Webinar on “100 years of SAD” by PU ISSEER
Professor Swarnjit Kaur, Coordinator, PU ISSER initiated the proceedings
Chandigarh: Panjab University Institute of Social Sciences Education and Research (PU-ISSER) organised a webinar on “100 Years of Shiromani Akali Dal (SAD)” today in which Prof. Amarjit Singh Narang, former Registrar and a retired Professor of Political Science from IGNOU New Delhi and Professor Ashutosh Kumar, Chairperson Political Science Department Panjab University Chandigarh presented their views.
Professor Swarnjit Kaur, Coordinator, PU ISSER initiated the proceedings by highlighting the role of PU authorities in facilitating the webinar. She also welcomed the guests, introduced the speakers and also the theme by contextualizing that in this journey of 100 years Akali Dal is not the lone player in the field of regional politics.
Professor Ashutosh Kumar gave a synoptic narrative of the hundred years of the chequered political career of the SAD and the pivotal role it played in shaping the politics of Punjab. He also covered the Punjab’s political and electoral dynamics in the process. The SAD as a ‘Panthic party’ was formed by a religious congregation to serve the religious and political interests of the Sikhs but the given territorial and demographic changes taking place in Punjab at the time of partition and after, the party found itself being trapped at the crossroads of region and religion. Resultantly, it transitioned from pursuing the politics of ‘representation’ in colonial Punjab to the pursuit of ‘a territorial homeland’ for the Sikh minority in post-partition India.
The devious competitive mechanisation of the Congress to weaken the SAD and the party’s own inability to draw the bulk Sikh votes impelled it to launch Dharam Yudh Morchas first for the creation of Punjabi Suba and then for demanding autonomy vis-à-vis an interventionist central state. The latter had disastrous consequences for the state due to the rise of militancy and the breakdown of the constitutional order in Punjab due to rampant factionalism and meek surrender of the party leadership to the radical elements. Post-militancy under the moderate leadership of Badal, SAD staged a comeback as a mainstream populist ‘electoral’ party in alliance with the BJP with discernible shift in its ideological focus and political practices. Claiming to represent ‘Punjab, Punjabi and Punjabiyat’, the party has been instrumental in effecting a paradigmatic shift from contentious ethnic agenda to the agenda for peace and development in the state politics. Last two decades have witnessed the party leadership decimating the autonomy of the SGPC and the Akal Takht, the two important Sikh institutions. The party has also shaded its robust democratic character and is no longer an ideologically rooted, cadre-based party.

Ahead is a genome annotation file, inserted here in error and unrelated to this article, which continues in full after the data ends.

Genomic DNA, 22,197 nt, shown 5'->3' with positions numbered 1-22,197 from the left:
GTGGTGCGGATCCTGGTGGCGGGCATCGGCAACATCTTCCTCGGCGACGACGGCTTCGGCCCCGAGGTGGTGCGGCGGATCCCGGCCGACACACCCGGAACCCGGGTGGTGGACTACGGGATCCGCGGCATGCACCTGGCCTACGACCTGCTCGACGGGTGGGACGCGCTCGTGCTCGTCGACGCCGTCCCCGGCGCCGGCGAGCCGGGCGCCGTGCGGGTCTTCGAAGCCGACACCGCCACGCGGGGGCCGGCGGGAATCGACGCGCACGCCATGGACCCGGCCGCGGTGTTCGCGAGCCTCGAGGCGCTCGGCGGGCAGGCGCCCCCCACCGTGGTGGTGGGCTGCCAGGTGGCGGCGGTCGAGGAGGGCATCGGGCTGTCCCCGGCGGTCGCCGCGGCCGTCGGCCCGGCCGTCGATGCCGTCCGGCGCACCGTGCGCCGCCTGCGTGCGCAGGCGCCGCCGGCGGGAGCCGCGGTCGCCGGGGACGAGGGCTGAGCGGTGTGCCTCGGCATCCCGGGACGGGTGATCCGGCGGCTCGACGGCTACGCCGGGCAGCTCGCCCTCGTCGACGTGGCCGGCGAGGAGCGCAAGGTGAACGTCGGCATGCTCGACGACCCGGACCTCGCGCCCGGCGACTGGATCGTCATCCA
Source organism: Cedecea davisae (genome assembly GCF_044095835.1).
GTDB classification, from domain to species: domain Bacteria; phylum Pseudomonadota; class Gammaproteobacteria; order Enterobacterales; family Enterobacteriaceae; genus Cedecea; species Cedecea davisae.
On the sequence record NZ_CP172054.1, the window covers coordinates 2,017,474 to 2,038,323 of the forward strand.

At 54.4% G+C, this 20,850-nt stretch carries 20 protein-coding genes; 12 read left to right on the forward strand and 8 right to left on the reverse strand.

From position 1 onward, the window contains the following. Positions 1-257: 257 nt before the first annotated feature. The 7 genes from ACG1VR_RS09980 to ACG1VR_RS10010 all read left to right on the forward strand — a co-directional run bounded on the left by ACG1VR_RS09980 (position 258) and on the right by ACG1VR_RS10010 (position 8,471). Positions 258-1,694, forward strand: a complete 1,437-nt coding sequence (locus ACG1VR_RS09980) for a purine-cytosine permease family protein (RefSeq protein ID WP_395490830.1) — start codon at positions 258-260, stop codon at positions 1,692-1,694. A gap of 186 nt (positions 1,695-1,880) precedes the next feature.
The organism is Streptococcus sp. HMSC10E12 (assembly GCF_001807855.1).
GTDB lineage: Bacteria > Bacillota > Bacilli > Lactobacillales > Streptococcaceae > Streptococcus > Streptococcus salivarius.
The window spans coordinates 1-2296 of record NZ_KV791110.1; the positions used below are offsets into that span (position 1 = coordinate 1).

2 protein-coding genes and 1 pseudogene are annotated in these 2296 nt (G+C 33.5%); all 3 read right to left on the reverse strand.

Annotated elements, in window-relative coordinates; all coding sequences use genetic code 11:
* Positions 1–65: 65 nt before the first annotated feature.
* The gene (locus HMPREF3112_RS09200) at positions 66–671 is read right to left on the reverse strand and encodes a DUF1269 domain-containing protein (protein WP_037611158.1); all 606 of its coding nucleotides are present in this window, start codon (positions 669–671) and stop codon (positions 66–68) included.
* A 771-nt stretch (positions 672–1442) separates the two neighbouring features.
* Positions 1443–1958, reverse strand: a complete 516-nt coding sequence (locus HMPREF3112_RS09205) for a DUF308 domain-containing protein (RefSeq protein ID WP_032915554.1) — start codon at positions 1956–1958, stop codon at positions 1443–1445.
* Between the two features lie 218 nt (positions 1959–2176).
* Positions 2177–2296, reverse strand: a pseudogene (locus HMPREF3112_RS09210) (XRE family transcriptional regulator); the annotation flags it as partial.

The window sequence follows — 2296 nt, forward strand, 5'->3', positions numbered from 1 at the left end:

Dr. Narang spoke about the dilemma of SAD to shift from an agitational party to a mainstream electoral party. As an electoral party SAD is expected of winning both urban and rural vote bank and also has to get the non-Sikh vote. However, the party has been unable to win even the majority of the Sikh vote. While speaking about challenges being faced by the Party, he also pointed out the party's failure in addressing the farmers issues despite claiming to be a party of farmers. Professor Narang also referred to the rise of cultural agenda and the sikhs being in majority in Punjab and minority in India which puts the party in a dilemma. Moreover, the federalization of polity and BJP emerging as the dominant party has allowed the SAD to shed its anti- centre politics and become sharer of power at the Centre.
Professor Ronki Ram set the interactive session rolling by adding that new connotations of globalization, modernization, cultural and identity issues would impinge upon performance of SAD- a “heritage regional political party”. Professor Swarnjit Kaur raised the issues of impact of emergence of Delhi Sikh Gurudwara Management Committee, significant rise in importance of the Party’s major alliance partner BJP and existence of Congress party as a strong regional force, as potential challenges to SAD in the times to come.
Dr Monica Munjial Singh, Chairperson, Centre for Social Work proposed a formal vote of thanks to PU authorities and webinar attendees from across northern India.